I don’t care what anyone says about her- I always have and always will like Jessica Simpson. I think she’s a sweet girl, and I always find myself rooting for her when the media attacks her. Sure, she’s played the “dumb blonde” role out a bit (though I was an avid watcher of her reality show with ex-husband, Nick Lachey), but I’ve always found something likeable about Ms. Simpson, at least, as a person.
When it comes to her music career, however, I’ve never been as sturdy a fan. Her debut album was laced with manufactured pop songs and breathy vocals, and her biggest studio album, In This Skin, was almost a complete atrocity. When Simpson broke the news in 2007 that she was making plans to record a country-music album, I was a bit weary.
Simpson is a Texas native, and decided that with her fifth studio album, Do You Know, she’d go back to her “country” roots. John Shanks (Ashlee Simpson, Kelly Clarkson, Backstreet Boys) came along for the ride, and the result is poor attempt at a country record. Sorry Jessica, yet again, you’ve failed to impress me in the music department.
The album begins decently enough, at least. Lead single, Come On Over, starts things off, and is a catchy, upbeat track. The song sounds a lot more like a pop song than a country one, save the country-sounding guitars in the background, and the new “twang” that Simpson has adapted to her voice while singing. Anyway, the song is nice enough, and Simpson’s vocals sound better on this song than they have in the past.
Remember That appears next and is the first of many ballads on the album. When Simpson was doing press for the record, she mentioned several times in interviews that one of the songs on the album was about her highly-publicized relationship with John Mayer. Being the huge Mayer fan that I am, naturally I was more intrigued with the album because of the promise of a look inside their relationship. Unlike the majority of Mayer’s fans, I was actually pleased with his union with Simpson (now, him and Jennifer Aniston- that’s another story), but they ended things about ten months after dating.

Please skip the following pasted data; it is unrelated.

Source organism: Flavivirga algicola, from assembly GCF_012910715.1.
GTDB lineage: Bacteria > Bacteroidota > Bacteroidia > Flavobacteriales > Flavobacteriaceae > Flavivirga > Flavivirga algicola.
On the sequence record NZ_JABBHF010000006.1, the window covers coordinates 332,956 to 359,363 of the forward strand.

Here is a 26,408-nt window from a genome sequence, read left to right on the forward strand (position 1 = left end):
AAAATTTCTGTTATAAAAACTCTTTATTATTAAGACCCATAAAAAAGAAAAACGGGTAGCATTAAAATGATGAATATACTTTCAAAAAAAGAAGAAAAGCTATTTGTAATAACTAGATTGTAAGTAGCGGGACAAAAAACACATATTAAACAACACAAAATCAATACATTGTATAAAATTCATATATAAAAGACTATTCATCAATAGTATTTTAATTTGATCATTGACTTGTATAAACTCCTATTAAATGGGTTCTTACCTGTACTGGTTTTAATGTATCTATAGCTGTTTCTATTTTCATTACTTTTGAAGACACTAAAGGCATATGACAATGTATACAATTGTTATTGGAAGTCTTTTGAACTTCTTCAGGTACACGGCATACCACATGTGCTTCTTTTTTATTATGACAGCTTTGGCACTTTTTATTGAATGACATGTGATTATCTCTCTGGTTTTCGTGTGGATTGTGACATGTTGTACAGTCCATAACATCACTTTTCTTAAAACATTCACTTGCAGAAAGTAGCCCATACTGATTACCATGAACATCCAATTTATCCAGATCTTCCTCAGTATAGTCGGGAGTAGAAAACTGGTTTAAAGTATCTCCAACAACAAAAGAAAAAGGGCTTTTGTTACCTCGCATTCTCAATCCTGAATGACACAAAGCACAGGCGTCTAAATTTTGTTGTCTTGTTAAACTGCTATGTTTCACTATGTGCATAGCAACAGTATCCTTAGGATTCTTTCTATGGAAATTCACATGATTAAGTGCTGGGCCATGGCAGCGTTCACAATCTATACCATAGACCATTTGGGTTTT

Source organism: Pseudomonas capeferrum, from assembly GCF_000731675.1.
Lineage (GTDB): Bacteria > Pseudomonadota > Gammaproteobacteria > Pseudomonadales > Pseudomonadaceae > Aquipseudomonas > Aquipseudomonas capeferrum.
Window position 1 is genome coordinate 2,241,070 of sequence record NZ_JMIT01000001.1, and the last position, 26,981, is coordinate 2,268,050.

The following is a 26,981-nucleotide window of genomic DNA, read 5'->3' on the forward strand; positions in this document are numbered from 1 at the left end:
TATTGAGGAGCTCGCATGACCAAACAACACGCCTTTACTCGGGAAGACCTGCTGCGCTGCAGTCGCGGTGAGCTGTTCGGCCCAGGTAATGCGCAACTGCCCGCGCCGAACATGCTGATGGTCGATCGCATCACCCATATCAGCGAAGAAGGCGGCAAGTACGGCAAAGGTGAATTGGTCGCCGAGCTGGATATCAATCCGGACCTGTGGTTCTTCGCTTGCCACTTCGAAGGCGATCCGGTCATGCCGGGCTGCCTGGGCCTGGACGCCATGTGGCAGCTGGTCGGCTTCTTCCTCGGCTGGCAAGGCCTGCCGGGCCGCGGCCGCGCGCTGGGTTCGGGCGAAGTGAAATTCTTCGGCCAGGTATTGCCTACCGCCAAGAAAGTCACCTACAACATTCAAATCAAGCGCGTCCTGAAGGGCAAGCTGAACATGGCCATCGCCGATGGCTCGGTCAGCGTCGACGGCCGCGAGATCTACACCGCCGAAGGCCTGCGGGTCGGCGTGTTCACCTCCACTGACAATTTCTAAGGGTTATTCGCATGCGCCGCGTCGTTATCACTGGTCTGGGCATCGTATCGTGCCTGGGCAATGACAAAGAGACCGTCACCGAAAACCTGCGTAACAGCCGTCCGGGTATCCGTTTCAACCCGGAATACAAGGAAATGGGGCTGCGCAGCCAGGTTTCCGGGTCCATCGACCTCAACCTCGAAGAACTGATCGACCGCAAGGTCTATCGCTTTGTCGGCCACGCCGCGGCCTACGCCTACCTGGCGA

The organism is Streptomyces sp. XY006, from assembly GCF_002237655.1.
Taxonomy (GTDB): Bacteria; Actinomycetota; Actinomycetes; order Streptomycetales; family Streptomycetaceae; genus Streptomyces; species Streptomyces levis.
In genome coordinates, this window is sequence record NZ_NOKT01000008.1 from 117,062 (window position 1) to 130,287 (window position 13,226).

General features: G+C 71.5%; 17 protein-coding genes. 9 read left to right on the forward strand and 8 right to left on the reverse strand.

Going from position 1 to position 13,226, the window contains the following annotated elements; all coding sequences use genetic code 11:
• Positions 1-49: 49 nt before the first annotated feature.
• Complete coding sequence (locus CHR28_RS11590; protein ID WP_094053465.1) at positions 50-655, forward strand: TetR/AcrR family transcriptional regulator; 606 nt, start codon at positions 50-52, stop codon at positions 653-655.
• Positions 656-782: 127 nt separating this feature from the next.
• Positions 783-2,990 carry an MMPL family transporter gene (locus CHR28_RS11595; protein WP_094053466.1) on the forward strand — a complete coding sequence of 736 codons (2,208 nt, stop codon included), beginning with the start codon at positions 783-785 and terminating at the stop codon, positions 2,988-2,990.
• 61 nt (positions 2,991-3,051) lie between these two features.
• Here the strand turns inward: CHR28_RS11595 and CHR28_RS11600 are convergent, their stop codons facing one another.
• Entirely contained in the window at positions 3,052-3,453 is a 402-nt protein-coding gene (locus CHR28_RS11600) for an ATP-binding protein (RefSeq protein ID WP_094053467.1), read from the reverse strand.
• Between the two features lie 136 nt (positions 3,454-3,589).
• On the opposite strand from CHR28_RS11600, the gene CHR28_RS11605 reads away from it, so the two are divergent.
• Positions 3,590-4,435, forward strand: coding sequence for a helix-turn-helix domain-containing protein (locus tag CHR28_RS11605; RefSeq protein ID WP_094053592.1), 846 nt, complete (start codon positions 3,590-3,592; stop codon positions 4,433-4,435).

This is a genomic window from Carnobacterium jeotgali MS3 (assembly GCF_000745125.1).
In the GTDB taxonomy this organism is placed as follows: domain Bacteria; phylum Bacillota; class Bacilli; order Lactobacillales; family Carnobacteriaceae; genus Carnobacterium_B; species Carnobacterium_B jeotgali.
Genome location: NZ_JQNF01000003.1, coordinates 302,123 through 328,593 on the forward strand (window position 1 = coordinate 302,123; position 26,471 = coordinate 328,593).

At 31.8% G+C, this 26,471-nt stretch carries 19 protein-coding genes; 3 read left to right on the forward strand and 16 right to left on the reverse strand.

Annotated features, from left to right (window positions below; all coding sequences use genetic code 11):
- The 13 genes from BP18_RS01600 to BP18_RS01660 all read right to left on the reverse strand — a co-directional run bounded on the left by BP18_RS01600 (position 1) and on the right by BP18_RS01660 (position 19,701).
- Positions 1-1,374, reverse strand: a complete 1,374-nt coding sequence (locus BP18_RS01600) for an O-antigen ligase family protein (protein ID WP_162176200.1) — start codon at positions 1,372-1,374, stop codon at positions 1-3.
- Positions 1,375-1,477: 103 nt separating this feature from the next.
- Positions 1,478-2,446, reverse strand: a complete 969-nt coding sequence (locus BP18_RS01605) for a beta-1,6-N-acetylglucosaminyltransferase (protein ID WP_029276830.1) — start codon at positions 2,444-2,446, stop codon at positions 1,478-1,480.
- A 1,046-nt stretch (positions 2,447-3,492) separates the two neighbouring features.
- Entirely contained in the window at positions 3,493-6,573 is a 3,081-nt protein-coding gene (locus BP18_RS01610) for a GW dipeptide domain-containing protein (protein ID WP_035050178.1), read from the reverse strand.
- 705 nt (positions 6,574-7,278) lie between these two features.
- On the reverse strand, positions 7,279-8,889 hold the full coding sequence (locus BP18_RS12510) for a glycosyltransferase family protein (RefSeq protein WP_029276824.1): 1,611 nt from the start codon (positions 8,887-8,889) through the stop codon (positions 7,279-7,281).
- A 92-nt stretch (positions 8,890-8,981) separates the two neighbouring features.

Anyway, this song happens to be about an abusive relationship, so I sincerely hope this isn’t one based on her relationship with Mayer. Simpson starts the song off describing the bad parts of the relationship (“Remember/How he pushed you in the hallway/Just enough to hurt a little bit/Remember/The Whiskey in his whispers/And the lies that fell so easy from his lips”) and then urges the listener to remember these things when the no-good man comes crawling back (“When its 3am and he’s at your door/And he wants you back and he’s begging for forgiveness/Remember that”). I like the lyrical content- I’m sure many women and men too, for that matter, could relate to this song, and Simpson’s vocals are also nice.
Pray Out Loud follows and is the typical, prerequisite Christian/faith based-country song. At any rate, the song is still quite nice, and is lead by a memorable chorus (“When you’re down/Don’t be afraid to pray out loud/Just close your eyes and let it out/Take all your fears and doubts/He’s listening right now”). It’s good to see Simpson revisiting her faith; after some of the controversy in her career it’s sometimes hard to remember the days when she was known for being a preacher’s daughter. Though the title sounds like it, You’re My Sunday, isn’t about religion, but is another ballad about a relationship. As a whole, the song is nothing incredibly remarkable and the tune sounds almost identical to that of Remember That, but at least Simpson’s vocals are nice.